In 2005 I chaired a session of Glasgow’s Book Festival, Aye, Write!, entitled “Franco, Glasgow and Anarchism”. I was interviewing Stuart Christie, author of Granny Made Me An Anarchist. This was a new single volume version of Stuart’s 3-volume memoir, the other two volumes being General Franco Made me a Terrorist and Edward Heath Made me Angry. It was exciting to get the chance to meet Stuart, not just because I was an admirer of his remarkable story but also because both he and my father had something very significant in common: both men had been imprisoned for fighting Franco, thirty years apart. James Maley was captured with comrades of the International Brigade at the Battle of Jarama in 1937 and served time as a POW in Salamanca. Stuart Christie was arrested in Madrid in August 1964, aged eighteen, and charged with being part of a plot to blow up the Spanish dictator at the Santiago Bernabéu Stadium during the final of the Generalissimo’s Cup. The penalty, had it been carried out, was death by garrotte, which involved slow strangulation by an iron collar, topped off by a bolt through the back of the neck.
Stuart recounted that while awaiting trial he was given some dog-eared Agatha Christie (no relation) paperbacks to read. Somebody had a sense of humour. And as I found, he has a great sense of humour himself. Billed in the blurb for this brilliant autobiography as “Britain’s most famous anarchist”, he is also one of Scotland’s funniest and fiercest political commentators. Granny Made Me An Anarchist is infused with the spirit of John Maclean, Matt McGinn, and Billy Connolly, a great Glasgow story that offers a superb overview of twentieth century – especially post-war – Scottish radicalism. It’s an explosive tale full of patter and polemics that offers sharp insights and angles on twentieth-century activism across the generations. And Christie’s fascinating story, like the long struggle it is part of, remains urgent in its relevance today.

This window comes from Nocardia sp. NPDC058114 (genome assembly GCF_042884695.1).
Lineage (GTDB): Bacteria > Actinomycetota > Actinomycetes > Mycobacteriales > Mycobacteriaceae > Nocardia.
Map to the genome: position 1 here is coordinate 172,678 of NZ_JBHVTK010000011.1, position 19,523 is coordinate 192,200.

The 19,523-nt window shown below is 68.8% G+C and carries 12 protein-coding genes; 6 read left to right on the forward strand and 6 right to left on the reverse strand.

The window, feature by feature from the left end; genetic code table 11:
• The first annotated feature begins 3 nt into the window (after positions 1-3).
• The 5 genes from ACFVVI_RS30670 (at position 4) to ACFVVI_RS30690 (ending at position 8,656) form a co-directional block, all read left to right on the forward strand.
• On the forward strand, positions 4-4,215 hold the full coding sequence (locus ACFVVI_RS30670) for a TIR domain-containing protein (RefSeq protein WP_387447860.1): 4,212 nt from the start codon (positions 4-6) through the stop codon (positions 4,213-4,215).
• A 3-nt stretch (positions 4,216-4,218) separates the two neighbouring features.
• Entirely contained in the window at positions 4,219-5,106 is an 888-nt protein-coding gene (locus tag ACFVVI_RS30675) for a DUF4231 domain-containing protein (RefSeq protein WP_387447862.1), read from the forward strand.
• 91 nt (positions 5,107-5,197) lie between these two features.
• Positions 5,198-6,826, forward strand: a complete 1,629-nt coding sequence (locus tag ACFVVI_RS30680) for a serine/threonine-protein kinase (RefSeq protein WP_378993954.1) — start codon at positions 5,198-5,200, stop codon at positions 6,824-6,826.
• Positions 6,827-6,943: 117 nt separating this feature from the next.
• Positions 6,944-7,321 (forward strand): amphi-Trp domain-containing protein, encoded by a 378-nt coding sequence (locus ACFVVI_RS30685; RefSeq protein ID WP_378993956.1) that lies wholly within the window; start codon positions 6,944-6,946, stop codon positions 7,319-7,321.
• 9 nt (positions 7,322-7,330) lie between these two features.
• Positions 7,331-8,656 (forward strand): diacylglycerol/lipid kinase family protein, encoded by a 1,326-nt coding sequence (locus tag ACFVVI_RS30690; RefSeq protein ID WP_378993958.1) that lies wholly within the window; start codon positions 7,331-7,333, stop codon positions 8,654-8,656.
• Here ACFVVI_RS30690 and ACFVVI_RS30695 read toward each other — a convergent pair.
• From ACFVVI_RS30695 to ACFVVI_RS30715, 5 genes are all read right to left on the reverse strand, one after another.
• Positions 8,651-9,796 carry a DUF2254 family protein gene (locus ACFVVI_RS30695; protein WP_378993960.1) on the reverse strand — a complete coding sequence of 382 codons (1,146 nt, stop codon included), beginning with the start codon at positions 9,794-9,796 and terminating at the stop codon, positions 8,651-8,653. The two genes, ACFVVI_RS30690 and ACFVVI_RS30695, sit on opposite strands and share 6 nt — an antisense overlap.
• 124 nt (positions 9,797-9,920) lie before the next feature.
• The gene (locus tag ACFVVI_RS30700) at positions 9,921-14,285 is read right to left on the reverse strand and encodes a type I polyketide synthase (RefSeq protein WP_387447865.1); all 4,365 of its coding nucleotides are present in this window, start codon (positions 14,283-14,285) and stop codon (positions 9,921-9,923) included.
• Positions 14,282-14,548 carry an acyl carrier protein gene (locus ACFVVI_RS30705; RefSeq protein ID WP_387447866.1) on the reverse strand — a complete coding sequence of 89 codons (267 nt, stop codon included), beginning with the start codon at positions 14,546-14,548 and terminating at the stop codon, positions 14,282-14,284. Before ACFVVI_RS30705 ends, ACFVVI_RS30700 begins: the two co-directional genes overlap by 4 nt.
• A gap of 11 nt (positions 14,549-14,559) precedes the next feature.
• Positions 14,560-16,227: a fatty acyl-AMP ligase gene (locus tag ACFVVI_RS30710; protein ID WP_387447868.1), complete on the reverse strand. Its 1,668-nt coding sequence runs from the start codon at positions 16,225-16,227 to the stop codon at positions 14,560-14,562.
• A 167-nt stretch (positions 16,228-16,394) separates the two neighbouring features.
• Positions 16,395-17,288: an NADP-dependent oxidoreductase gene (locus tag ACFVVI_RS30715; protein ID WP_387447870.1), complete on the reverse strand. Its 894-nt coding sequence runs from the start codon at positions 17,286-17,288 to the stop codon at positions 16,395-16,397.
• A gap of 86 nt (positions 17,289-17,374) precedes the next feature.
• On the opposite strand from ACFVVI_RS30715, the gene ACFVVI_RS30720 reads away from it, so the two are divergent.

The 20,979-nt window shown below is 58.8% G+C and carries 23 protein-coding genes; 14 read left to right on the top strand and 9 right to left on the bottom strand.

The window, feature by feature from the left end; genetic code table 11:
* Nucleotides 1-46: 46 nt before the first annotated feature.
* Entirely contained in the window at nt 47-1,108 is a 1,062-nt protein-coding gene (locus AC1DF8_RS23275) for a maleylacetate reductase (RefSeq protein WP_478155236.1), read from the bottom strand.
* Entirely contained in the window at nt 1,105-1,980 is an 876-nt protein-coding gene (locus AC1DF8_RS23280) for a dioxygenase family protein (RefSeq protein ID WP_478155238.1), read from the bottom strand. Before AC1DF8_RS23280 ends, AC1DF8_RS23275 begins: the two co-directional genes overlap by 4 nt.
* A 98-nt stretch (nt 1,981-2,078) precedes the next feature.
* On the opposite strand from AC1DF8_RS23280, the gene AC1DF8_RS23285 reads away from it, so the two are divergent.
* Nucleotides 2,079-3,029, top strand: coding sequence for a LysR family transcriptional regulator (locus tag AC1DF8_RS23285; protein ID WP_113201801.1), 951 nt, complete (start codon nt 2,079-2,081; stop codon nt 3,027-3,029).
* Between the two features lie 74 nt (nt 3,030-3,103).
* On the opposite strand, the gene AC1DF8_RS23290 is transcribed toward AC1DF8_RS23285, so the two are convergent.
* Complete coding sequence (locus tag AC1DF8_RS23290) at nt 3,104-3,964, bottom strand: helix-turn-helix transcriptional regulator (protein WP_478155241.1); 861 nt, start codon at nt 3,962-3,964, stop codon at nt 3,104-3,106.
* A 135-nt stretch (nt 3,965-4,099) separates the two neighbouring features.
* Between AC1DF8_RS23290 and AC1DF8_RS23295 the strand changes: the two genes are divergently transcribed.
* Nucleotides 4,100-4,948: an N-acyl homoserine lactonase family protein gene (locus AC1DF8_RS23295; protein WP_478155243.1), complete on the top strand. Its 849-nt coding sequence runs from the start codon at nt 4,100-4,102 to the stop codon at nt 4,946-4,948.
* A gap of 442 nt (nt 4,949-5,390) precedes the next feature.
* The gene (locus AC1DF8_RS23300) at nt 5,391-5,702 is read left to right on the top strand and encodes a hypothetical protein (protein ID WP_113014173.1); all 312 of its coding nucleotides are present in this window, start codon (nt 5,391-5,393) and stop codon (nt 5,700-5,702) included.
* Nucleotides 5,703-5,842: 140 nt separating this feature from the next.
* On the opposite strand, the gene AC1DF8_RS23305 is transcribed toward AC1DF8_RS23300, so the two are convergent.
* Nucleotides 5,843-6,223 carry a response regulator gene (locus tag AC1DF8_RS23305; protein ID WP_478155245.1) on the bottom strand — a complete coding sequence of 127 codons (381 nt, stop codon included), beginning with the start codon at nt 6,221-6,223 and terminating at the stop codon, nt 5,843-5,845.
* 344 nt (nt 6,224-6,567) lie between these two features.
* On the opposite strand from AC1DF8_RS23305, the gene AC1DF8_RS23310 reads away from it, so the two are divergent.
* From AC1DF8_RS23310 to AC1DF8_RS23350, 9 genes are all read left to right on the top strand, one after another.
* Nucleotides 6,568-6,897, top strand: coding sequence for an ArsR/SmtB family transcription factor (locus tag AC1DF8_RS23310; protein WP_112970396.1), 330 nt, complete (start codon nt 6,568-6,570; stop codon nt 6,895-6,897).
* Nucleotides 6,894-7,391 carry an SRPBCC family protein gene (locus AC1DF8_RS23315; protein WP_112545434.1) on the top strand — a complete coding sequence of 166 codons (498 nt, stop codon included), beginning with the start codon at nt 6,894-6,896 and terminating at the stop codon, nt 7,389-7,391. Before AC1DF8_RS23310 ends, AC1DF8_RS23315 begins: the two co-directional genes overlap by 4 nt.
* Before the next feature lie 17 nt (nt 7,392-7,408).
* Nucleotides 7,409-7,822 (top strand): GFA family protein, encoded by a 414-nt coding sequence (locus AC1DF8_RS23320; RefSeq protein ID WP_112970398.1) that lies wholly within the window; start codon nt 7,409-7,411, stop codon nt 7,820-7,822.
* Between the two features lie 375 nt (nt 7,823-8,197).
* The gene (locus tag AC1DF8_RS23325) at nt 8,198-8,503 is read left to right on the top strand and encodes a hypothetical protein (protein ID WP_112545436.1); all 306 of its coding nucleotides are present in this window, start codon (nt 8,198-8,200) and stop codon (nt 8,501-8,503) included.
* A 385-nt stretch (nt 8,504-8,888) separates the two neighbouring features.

Stuart, as an anarchist, has always been critical of the role of the Communist Party in Spain, and for obvious reasons highly critical too of Stalin and the Soviet Union. He and my father would not have seen eye-to-eye on a few things. But appearances can be deceptive, as can affiliations, including party membership. Stuart and my father both shared an antipathy towards the British state. And neither was sectarian in their political outlook. My father took no prisoners in arguments, but nor did he assume someone was in the right because they talked the talk or wore the right badge. Likewise Stuart is a no-nonsense activist and intellectual who can spot a fraud or a state agent a mile off. And he doesn’t feel the need to include the rank and file of the communist party in his condemnation of Soviet history.